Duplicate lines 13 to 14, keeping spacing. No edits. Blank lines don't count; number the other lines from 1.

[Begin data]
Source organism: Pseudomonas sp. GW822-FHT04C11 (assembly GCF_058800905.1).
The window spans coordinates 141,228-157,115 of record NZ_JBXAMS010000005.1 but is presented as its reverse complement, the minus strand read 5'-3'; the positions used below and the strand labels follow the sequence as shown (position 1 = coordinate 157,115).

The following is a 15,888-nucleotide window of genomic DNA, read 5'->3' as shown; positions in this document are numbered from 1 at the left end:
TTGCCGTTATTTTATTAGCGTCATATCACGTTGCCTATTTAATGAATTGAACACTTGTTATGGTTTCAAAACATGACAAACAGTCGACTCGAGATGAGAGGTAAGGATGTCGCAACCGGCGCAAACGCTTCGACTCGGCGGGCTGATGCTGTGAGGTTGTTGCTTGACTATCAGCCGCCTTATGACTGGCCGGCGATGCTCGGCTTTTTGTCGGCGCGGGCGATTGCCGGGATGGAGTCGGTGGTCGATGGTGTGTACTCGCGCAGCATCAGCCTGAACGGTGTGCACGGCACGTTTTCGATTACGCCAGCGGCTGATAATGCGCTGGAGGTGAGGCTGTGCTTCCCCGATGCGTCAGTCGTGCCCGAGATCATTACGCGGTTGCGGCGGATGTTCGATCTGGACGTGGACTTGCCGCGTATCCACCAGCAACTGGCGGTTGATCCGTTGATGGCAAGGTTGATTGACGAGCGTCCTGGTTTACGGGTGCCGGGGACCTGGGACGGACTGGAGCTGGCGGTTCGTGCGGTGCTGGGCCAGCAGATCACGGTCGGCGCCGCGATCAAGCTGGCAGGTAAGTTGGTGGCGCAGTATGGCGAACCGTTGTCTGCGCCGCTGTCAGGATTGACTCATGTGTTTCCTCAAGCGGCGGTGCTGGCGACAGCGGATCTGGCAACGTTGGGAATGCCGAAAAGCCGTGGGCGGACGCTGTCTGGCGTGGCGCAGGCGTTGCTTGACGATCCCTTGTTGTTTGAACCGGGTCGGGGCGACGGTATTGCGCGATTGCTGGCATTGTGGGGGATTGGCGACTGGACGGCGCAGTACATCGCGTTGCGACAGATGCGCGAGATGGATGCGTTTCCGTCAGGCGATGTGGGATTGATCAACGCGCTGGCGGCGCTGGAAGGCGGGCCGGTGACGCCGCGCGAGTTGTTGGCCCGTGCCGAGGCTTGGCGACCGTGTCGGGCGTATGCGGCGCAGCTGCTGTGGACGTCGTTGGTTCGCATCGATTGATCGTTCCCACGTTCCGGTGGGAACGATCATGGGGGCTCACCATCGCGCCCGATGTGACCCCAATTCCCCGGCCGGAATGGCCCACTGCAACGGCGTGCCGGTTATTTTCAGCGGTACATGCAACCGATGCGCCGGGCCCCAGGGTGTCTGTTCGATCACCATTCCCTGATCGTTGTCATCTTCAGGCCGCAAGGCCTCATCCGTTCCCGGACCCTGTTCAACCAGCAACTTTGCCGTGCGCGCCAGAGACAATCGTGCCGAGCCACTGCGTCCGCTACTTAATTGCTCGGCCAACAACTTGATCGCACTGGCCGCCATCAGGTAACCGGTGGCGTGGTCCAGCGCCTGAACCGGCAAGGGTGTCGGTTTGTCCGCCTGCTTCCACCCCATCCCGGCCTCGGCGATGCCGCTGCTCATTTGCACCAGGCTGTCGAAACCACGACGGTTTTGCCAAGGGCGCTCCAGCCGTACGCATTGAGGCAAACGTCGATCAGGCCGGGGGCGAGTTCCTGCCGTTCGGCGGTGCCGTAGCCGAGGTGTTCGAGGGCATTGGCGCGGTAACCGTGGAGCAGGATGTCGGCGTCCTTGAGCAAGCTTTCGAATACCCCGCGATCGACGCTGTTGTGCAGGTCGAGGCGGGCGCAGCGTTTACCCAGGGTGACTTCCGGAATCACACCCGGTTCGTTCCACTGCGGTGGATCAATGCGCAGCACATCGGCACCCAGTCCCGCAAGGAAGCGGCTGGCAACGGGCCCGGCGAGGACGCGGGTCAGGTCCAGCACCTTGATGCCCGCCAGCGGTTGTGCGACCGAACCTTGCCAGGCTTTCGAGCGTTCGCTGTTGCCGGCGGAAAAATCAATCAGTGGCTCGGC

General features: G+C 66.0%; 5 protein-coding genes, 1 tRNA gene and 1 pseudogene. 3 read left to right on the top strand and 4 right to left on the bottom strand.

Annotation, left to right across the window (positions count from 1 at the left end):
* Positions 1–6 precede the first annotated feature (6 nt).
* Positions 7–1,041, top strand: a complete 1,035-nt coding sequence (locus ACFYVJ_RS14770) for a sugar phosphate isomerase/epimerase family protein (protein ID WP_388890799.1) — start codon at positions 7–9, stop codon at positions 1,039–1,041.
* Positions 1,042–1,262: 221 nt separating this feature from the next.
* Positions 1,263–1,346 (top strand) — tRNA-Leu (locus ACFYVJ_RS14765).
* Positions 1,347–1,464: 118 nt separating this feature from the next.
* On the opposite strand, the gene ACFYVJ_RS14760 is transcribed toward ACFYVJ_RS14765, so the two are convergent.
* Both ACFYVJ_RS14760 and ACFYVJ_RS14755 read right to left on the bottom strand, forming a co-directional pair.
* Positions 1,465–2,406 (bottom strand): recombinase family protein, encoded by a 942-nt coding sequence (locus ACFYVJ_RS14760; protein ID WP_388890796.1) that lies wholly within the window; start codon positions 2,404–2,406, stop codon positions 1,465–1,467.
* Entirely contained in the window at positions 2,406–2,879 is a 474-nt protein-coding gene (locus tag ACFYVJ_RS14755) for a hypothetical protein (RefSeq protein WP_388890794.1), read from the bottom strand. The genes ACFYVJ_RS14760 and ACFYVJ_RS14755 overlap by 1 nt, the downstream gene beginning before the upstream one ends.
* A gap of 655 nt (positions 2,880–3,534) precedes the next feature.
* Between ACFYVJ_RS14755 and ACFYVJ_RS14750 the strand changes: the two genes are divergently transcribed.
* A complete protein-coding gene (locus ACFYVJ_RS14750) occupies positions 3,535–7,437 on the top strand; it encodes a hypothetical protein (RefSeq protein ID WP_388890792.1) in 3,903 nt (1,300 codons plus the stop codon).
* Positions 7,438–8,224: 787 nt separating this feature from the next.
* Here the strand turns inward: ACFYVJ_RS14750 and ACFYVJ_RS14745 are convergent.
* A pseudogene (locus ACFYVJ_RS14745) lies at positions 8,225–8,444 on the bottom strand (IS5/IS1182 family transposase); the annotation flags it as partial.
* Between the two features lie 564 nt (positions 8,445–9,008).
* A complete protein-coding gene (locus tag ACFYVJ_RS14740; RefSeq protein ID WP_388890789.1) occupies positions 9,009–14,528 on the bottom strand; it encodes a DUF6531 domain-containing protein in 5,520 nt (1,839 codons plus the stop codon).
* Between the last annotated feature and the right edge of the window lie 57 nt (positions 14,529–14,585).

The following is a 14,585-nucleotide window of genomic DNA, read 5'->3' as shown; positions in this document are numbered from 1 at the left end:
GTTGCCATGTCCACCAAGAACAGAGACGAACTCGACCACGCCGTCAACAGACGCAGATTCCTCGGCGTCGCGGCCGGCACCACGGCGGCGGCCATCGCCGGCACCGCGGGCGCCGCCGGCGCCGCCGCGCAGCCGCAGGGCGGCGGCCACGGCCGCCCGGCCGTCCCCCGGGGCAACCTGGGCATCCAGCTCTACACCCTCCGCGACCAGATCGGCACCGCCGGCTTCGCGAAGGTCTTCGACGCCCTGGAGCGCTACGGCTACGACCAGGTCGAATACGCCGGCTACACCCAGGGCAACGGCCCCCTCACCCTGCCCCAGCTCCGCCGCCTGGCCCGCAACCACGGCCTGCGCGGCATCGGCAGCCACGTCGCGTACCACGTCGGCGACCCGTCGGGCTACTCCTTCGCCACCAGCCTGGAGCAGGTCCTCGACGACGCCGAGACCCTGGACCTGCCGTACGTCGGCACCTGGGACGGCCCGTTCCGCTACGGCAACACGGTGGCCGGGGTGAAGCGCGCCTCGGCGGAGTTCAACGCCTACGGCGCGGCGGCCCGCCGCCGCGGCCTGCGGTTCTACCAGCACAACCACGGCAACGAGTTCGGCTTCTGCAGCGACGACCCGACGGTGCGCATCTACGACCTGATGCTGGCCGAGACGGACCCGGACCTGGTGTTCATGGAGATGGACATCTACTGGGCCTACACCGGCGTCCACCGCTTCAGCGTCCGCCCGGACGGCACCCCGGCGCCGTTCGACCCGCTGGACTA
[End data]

* Both ACFYVJ_RS14760 and ACFYVJ_RS14755 read right to left on the bottom strand, forming a co-directional pair.
* Positions 1,465–2,406 (bottom strand): recombinase family protein, encoded by a 942-nt coding sequence (locus ACFYVJ_RS14760; protein ID WP_388890796.1) that lies wholly within the window; start codon positions 2,404–2,406, stop codon positions 1,465–1,467.